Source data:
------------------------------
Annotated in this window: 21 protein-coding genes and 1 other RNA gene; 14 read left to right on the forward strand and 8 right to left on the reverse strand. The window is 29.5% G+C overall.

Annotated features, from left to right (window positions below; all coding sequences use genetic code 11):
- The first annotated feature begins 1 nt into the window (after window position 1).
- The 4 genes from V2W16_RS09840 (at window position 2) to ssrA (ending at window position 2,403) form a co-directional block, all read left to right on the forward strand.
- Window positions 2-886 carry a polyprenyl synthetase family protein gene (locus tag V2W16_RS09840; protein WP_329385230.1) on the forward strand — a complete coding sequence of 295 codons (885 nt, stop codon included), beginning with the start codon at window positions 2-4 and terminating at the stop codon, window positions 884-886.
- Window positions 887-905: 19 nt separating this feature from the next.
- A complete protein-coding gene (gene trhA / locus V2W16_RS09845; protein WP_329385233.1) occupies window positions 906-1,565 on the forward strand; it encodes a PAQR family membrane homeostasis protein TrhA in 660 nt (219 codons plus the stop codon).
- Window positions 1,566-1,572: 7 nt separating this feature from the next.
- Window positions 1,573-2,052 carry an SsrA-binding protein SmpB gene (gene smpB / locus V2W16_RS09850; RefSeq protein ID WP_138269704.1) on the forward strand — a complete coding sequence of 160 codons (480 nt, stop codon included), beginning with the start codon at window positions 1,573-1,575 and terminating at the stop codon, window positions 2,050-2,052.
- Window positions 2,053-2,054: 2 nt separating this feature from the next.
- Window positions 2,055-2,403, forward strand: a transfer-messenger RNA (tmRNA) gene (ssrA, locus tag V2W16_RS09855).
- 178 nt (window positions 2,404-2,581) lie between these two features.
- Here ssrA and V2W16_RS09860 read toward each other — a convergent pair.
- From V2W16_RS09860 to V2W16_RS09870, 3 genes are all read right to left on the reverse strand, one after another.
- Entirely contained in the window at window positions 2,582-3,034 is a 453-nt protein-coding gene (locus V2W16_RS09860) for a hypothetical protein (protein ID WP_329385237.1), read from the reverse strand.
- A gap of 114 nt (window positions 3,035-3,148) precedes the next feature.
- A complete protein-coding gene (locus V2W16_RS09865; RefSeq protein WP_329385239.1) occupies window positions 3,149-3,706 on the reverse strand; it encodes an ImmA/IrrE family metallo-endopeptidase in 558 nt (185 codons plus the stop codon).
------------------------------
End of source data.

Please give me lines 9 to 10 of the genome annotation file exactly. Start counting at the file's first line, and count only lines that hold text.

- Window positions 1,573-2,052 carry an SsrA-binding protein SmpB gene (gene smpB / locus V2W16_RS09850; RefSeq protein ID WP_138269704.1) on the forward strand — a complete coding sequence of 160 codons (480 nt, stop codon included), beginning with the start codon at window positions 1,573-1,575 and terminating at the stop codon, window positions 2,050-2,052.
- Window positions 2,053-2,054: 2 nt separating this feature from the next.